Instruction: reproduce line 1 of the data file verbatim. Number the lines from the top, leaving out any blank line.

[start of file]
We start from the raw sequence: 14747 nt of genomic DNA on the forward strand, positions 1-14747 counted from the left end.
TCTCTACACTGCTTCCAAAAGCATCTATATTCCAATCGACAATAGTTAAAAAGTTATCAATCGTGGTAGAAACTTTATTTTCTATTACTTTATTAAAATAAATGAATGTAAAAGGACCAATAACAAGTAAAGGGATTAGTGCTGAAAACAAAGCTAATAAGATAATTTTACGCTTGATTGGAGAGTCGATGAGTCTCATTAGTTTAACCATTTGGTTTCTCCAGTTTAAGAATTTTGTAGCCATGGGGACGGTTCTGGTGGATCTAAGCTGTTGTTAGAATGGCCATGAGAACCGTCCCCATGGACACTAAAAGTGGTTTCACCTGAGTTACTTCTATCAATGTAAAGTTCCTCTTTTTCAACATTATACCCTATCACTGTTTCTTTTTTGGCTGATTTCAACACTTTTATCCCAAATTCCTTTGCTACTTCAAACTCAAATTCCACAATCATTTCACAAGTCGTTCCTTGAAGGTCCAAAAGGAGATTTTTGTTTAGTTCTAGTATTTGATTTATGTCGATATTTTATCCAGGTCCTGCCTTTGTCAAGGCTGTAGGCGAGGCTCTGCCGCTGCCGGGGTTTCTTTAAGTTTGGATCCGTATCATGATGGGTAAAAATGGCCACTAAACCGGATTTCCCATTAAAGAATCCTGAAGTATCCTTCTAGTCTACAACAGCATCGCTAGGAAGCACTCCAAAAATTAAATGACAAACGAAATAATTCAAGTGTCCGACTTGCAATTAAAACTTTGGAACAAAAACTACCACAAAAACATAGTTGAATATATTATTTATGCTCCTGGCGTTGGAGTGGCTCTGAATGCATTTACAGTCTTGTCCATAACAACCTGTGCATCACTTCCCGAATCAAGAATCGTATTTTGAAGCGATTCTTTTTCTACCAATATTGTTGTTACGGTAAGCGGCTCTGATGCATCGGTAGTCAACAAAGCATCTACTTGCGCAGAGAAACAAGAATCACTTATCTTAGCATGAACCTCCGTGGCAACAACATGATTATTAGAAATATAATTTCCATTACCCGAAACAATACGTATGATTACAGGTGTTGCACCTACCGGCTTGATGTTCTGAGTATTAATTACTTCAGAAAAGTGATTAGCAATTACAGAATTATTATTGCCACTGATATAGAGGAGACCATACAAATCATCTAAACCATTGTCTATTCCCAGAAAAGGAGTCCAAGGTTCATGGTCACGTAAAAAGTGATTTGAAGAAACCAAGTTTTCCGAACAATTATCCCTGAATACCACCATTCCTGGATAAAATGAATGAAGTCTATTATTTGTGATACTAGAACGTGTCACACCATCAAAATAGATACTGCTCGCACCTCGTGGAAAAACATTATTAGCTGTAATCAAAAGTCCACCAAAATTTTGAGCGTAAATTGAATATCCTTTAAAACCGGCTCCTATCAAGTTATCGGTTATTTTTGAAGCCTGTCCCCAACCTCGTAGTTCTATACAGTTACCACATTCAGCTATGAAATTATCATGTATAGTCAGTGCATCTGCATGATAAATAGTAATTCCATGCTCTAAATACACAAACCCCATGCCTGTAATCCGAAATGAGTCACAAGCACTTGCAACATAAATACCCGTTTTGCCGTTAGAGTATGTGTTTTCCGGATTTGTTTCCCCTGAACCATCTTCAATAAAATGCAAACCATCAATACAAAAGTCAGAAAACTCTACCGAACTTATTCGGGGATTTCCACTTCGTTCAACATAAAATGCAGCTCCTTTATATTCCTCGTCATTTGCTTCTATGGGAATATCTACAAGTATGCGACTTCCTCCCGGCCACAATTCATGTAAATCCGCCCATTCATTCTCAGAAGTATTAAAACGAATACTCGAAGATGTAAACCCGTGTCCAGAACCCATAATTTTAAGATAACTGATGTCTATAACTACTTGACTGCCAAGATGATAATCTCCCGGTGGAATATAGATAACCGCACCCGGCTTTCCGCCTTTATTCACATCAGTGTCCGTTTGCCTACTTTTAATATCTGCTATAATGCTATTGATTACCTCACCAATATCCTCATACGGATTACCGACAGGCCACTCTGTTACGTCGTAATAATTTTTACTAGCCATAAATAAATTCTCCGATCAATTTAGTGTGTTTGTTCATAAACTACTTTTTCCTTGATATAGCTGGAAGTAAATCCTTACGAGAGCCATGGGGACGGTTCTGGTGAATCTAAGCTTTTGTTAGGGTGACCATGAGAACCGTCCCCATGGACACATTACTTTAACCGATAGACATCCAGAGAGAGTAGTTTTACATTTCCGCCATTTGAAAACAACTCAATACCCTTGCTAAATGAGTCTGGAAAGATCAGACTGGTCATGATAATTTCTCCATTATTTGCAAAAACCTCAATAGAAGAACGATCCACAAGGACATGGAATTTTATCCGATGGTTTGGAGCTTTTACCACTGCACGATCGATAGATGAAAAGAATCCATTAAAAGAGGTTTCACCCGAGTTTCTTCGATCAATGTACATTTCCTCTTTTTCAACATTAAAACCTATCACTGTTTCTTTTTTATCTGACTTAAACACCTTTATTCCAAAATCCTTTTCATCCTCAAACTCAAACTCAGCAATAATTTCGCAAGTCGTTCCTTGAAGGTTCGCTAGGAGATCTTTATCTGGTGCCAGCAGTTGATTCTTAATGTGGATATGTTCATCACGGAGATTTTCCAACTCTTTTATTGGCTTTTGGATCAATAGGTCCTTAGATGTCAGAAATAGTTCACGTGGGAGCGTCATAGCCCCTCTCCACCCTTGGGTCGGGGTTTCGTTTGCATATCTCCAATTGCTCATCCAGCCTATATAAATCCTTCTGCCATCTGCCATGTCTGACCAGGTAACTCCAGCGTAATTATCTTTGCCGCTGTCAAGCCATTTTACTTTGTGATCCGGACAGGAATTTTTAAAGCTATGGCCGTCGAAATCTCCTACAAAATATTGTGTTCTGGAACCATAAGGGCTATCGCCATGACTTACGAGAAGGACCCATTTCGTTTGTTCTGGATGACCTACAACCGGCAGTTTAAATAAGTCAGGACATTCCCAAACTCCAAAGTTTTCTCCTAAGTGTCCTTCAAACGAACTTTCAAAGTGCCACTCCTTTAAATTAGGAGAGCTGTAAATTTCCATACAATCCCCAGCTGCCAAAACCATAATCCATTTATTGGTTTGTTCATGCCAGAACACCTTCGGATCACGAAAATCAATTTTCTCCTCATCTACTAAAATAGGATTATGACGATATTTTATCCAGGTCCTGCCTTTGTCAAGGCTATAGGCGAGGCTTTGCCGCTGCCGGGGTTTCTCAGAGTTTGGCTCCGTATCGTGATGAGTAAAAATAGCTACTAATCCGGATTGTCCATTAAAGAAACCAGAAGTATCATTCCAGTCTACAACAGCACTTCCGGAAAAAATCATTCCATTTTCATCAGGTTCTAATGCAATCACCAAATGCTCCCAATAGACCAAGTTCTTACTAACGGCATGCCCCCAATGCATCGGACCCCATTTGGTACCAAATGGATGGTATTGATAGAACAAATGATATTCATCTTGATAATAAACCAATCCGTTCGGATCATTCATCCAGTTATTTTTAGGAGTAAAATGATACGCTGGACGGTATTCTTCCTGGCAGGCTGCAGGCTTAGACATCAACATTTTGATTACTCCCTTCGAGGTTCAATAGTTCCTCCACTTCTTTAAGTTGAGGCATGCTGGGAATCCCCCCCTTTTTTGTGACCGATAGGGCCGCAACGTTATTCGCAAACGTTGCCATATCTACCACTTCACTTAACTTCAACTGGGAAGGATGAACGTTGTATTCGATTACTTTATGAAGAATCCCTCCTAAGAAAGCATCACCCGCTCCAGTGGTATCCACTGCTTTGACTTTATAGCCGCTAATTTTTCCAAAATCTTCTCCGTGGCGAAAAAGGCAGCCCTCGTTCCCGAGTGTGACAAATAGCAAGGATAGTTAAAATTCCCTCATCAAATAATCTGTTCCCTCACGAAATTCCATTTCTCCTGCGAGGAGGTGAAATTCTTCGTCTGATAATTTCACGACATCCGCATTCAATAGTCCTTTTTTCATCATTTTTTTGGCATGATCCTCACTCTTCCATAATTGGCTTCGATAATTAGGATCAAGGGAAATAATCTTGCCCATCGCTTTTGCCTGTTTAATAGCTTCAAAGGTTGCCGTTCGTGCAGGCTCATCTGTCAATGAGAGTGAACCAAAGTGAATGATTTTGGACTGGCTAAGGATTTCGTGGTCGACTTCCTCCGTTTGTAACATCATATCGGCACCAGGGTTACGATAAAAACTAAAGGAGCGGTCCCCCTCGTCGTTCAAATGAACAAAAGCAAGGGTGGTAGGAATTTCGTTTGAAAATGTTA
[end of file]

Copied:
We start from the raw sequence: 14747 nt of genomic DNA on the forward strand, positions 1-14747 counted from the left end.